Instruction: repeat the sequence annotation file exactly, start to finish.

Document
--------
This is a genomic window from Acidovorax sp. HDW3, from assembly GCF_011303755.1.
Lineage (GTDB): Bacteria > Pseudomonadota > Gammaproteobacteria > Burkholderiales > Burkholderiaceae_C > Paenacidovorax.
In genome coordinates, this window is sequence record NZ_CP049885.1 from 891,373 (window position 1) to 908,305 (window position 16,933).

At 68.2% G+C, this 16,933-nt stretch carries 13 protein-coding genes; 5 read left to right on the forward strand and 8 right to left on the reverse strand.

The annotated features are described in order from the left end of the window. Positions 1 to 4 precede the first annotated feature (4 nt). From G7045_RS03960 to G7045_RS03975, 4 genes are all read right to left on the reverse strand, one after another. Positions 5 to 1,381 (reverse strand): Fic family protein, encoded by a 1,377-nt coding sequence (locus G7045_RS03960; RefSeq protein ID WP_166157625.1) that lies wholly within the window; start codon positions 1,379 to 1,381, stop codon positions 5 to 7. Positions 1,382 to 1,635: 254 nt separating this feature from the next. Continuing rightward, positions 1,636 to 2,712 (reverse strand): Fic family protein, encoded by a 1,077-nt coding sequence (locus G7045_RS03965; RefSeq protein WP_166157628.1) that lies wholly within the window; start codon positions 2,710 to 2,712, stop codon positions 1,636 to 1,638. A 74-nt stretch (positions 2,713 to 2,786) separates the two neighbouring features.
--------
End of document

This is a genomic window from Acidovorax sp. HDW3, from assembly GCF_011303755.1.
Lineage (GTDB): Bacteria > Pseudomonadota > Gammaproteobacteria > Burkholderiales > Burkholderiaceae_C > Paenacidovorax.
In genome coordinates, this window is sequence record NZ_CP049885.1 from 891,373 (window position 1) to 908,305 (window position 16,933).

At 68.2% G+C, this 16,933-nt stretch carries 13 protein-coding genes; 5 read left to right on the forward strand and 8 right to left on the reverse strand.

The annotated features are described in order from the left end of the window. Positions 1 to 4 precede the first annotated feature (4 nt). From G7045_RS03960 to G7045_RS03975, 4 genes are all read right to left on the reverse strand, one after another. Positions 5 to 1,381 (reverse strand): Fic family protein, encoded by a 1,377-nt coding sequence (locus G7045_RS03960; RefSeq protein ID WP_166157625.1) that lies wholly within the window; start codon positions 1,379 to 1,381, stop codon positions 5 to 7. Positions 1,382 to 1,635: 254 nt separating this feature from the next. Continuing rightward, positions 1,636 to 2,712 (reverse strand): Fic family protein, encoded by a 1,077-nt coding sequence (locus G7045_RS03965; RefSeq protein WP_166157628.1) that lies wholly within the window; start codon positions 2,710 to 2,712, stop codon positions 1,636 to 1,638. A 74-nt stretch (positions 2,713 to 2,786) separates the two neighbouring features.